Temperature and oxygen dependence of the remineralization of organic matter

Laufkötter, C.; John, Jasmin G.; Stock, Charles A.; Dunne, John P. (2017). Temperature and oxygen dependence of the remineralization of organic matter. Global biogeochemical cycles, 31(7), pp. 1038-1050. American Geophysical Union 10.1002/2017GB005643

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Accurate representation of the remineralization of sinking organic matter is crucial for reliable projections of the marine carbon cycle. Both water temperature and oxygen concentration are thought to influence remineralization rates, but limited data constraints have caused disagreement concerning the degree of these influences. We analyze a compilation of particulate organic carbon (POC) flux measurements from 19 globally distributed sites. Our results indicate that the attenuation of the flux of particulate organic matter depends on temperature with a Q10 between 1.5 and 2.01, and on oxygen described by a half-saturation constant between 4 and 12 μmol/L. We assess the impact of the temperature and oxygen dependence in the biogeochemistry model Carbon, Ocean Biogeochemistry, and Lower Trophics, coupled to Geophysical Fluid Dynamics Laboratory’s Earth System Model ESM2M. The new remineralization parameterization results in shallower remineralization in the low latitudes but deeper remineralization in the high latitudes, redistributing POC flux toward the poles. It also decreases the volume of the oxygen minimum zones, partly addressing a long-standing bias in global climate models. Extrapolating temperature-dependent remineralization rates to the surface (i.e., beyond the depth range of POC flux data) resulted in rapid recycling and excessive surface nutrients. Surface nutrients could be ameliorated by reducing near-surface rates in a manner consistent with bacterial colonization, suggesting the need for improved remineralization constraints within the euphotic zone. The temperature and oxygen dependence cause an additional 10% decrease in global POC flux at 500 m depth, but no significant change in global POC flux at 2000 m under the RCP8.5 future projection.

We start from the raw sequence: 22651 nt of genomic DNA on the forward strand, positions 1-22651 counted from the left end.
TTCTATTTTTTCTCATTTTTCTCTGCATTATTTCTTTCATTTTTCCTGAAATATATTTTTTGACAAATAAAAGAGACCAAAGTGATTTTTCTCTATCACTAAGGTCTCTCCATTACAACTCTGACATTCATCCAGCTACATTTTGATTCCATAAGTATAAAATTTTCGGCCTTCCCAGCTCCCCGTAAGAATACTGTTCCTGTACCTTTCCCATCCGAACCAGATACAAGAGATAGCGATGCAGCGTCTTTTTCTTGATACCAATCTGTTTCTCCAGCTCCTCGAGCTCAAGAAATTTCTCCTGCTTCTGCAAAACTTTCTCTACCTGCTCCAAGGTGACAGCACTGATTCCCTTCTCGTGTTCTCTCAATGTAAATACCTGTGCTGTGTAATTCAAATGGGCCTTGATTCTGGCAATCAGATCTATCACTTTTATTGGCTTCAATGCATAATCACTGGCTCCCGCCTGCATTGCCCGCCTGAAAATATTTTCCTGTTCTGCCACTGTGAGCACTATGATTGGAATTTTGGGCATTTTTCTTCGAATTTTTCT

Item Type:

Journal Article (Original Article)


08 Faculty of Science > Physics Institute > Climate and Environmental Physics

UniBE Contributor:

Laufkötter, Charlotte


500 Science > 530 Physics




American Geophysical Union




Charlotte Laufkötter

Date Deposited:

15 Apr 2021 17:13

Last Modified:

25 Aug 2021 10:14

Publisher DOI:






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